Kyoukai no Rinne Review
Just like Ranma ½, the series (at this point with 10 episodes) has been episodic and/or two-partners with its approach. While Inuyasha, the previous Takahashi series, told a more central story with fighting Naraku and rebuilding the Shikon no Tama. The pace is excellently balanced with introducing its main cast and presenting its unique world.
Granted Takahashi’s previous works have been known for her gag humor, with Kyoukai no Rinne, the humor is more reliant on deadpan and irony, but still has some reoccurring gimmicks. I feel with some of the jokes, you need direct Japanese language and cultural knowledge to really understand and appreciate it. One example is Masato, one of the first main antagonists. A lot of the humor with him relies on the notion that he can’t properly write kanji, Chinese characters. Granted the subtitles do effectively explain this aspect of the character, but I feel it is more effectively funny (at least to non-Japanese audiences) if you can read and write first hand thus, realizing the mistake yourselves.
With one of his malicious pranks with his ATM card, his pin number is 4444. It's funny in a cultural sense because the number 4 is considered an unlucky number in Japan because it is read as “shi,” which also means death (though of course there are separate kanjis). This joke is more subliminal so the series (nor any subtitles I know of) doesn't directly address this aspect, so you have to be a native Japanese or have extensive knowledge to understand why that use of such a pin number is funny.
What makes this series more distinct in comparison to Takahashi’s previous works is that the relationship between Sakura and Rinne so far isn't as tense as the relationship between Ranma and Akane from Ranma ½. They easily become good friends and will never hesitate to help each other. Sakura will show some disapproval of Rinne’s methods on how he feeds and shelters himself, but she doesn't really do anything to discourage him, so she is exhibiting some sympathy over his financial situation.
However, a big aspect from previous Takahashi titles that continue to transition from one to the next, is the crazy love triangles. In this series, we have Jumonji Tsubasa who comes between Rinne and Sakura. Like the two co-leads, he is another teen with the ability to see the dead, but with his job being an exorcist, he eliminates them permanently as opposed to helping them prepare for their new life. He is very open with his feelings for Sakura, but she is not really direct in accepting or rejecting them in hopes of still maintaining their friendship.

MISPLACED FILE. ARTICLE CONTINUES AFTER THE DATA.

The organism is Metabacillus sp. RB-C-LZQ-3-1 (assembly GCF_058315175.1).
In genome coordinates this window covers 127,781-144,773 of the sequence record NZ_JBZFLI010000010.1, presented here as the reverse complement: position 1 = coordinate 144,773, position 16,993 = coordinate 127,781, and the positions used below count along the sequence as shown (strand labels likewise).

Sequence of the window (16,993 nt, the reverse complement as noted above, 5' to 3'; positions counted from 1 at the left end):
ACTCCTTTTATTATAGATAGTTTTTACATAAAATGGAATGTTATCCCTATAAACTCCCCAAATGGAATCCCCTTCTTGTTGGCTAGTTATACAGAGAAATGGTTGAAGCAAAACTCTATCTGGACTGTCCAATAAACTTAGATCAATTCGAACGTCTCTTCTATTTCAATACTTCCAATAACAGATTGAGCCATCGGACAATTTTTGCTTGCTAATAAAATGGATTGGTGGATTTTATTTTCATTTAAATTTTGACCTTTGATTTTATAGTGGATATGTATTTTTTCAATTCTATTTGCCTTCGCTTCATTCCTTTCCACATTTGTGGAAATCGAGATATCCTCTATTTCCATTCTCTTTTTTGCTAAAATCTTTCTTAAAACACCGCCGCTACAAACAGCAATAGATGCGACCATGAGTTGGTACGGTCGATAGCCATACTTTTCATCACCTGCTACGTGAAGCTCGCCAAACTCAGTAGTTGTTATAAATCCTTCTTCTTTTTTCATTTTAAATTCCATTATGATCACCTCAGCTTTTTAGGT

The rivalry between Rinne and Tsubasa isn't that intense and antagonistic. They are willing to help each other when it counts, and Tsubasa sees the positives in Rinne’s methods as a Shinigami and Rinne wants Tsubasa to see that the lost spirits are worth saving.
The character design is very much in line with Takahashi’s style, the pupils and iris are wide and thin, and the faces are wide and sharp. At the same time, I don't feel the designs of the characters are at all a direct repeat/recycle of characters from her other titles. Sakura’s uniform is more in tune with Japan’s modern day school uniform with the blazer style as opposed to the sailor style from the 1990s. Rinne’s haori’s color scheme blends very well in context to the general color palette of the anime in which citrus colors are always in use with the sun setting sky which seems to be frequently used in this series a lot.
The super natural creatures are very in tune with Japanese tradition but appropriately given a more silly twist. The Damishigamis are the somewhat central enemies of Rinne and Sakura. They are essentially Shinigamis but they deceive living people into death in order to make their quotas. Generally, they are speechless stuffed animal-like creatures, but there are others that look no different from humans and other regular Shinigamis.